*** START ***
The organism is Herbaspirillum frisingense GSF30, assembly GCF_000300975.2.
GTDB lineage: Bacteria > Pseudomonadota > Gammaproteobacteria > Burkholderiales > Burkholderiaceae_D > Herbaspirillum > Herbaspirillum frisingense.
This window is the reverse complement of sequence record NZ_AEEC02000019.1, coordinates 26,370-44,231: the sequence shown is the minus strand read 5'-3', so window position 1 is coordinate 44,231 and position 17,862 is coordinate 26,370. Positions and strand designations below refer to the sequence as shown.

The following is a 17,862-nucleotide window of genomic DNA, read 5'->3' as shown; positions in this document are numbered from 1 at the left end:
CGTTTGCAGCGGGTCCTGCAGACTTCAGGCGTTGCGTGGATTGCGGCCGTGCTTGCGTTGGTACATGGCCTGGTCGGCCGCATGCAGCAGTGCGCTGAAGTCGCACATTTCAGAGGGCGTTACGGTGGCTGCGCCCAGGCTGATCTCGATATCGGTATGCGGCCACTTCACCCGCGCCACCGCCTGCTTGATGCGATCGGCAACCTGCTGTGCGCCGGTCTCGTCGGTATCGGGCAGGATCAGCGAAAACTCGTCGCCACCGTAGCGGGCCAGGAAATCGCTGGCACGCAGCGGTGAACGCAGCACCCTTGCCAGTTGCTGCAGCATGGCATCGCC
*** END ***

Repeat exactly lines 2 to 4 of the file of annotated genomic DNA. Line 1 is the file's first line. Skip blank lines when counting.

GTDB lineage: Bacteria > Pseudomonadota > Gammaproteobacteria > Burkholderiales > Burkholderiaceae_D > Herbaspirillum > Herbaspirillum frisingense.
This window is the reverse complement of sequence record NZ_AEEC02000019.1, coordinates 26,370-44,231: the sequence shown is the minus strand read 5'-3', so window position 1 is coordinate 44,231 and position 17,862 is coordinate 26,370. Positions and strand designations below refer to the sequence as shown.

The following is a 17,862-nucleotide window of genomic DNA, read 5'->3' as shown; positions in this document are numbered from 1 at the left end: